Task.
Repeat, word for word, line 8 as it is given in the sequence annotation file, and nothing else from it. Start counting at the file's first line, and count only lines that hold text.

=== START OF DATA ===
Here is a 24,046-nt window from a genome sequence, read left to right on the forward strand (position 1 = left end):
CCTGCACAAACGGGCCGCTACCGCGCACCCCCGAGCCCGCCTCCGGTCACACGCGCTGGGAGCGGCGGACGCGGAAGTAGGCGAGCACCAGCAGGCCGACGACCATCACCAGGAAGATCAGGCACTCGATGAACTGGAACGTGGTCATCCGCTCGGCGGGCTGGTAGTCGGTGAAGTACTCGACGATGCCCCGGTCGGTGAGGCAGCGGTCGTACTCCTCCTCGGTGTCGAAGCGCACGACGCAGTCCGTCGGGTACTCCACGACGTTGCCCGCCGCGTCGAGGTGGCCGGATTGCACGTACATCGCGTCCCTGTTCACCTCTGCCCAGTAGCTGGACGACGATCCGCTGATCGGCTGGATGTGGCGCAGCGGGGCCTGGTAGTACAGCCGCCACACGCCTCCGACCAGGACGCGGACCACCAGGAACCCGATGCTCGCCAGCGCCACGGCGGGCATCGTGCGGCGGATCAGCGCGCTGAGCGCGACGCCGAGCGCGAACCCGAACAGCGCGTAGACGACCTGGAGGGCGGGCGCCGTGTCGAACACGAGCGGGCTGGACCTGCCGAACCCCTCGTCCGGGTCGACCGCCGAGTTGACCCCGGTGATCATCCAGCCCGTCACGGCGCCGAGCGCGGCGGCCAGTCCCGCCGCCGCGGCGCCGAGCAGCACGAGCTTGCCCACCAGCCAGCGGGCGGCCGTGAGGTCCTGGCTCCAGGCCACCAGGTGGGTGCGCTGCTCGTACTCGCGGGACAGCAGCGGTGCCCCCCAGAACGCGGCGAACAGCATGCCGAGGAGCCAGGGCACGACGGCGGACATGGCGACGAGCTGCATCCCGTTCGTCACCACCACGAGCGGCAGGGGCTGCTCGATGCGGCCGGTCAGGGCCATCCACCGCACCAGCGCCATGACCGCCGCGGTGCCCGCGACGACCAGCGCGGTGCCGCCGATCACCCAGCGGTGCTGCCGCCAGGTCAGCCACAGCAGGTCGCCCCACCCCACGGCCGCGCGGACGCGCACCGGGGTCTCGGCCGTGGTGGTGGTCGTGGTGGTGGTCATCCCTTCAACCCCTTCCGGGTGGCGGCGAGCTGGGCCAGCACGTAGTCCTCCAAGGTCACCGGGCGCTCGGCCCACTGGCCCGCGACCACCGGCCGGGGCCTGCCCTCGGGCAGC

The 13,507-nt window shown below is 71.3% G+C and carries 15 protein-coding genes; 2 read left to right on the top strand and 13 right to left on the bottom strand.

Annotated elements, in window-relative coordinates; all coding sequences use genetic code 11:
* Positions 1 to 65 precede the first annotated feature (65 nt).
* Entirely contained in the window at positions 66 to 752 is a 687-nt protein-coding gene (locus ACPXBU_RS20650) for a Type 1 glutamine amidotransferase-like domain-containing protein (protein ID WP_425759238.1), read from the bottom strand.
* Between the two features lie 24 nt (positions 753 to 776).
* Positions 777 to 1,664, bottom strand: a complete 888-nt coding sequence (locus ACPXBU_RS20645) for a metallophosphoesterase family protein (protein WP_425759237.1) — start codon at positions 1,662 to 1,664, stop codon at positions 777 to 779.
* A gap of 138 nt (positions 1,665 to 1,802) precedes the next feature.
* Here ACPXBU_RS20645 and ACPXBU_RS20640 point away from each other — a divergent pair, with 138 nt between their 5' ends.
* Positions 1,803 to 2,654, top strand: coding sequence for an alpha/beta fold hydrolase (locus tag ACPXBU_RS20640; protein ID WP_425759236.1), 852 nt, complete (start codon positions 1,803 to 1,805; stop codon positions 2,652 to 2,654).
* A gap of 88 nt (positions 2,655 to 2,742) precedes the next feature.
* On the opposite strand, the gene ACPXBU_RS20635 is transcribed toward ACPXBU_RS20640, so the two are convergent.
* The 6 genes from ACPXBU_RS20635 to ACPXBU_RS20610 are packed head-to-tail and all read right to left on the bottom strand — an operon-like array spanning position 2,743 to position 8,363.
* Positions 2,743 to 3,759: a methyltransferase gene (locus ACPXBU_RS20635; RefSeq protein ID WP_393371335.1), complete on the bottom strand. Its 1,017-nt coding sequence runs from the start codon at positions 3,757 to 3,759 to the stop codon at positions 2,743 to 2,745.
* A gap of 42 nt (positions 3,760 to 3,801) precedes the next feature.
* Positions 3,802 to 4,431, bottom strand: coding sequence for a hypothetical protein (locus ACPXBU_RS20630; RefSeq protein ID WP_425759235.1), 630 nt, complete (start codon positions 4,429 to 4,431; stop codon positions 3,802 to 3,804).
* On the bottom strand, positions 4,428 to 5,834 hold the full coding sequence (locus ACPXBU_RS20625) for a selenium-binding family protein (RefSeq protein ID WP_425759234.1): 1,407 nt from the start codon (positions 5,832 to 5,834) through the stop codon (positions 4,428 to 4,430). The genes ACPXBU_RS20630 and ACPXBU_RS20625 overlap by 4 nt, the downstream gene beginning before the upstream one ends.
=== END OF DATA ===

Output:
* Positions 777 to 1,664, bottom strand: a complete 888-nt coding sequence (locus ACPXBU_RS20645) for a metallophosphoesterase family protein (protein WP_425759237.1) — start codon at positions 1,662 to 1,664, stop codon at positions 777 to 779.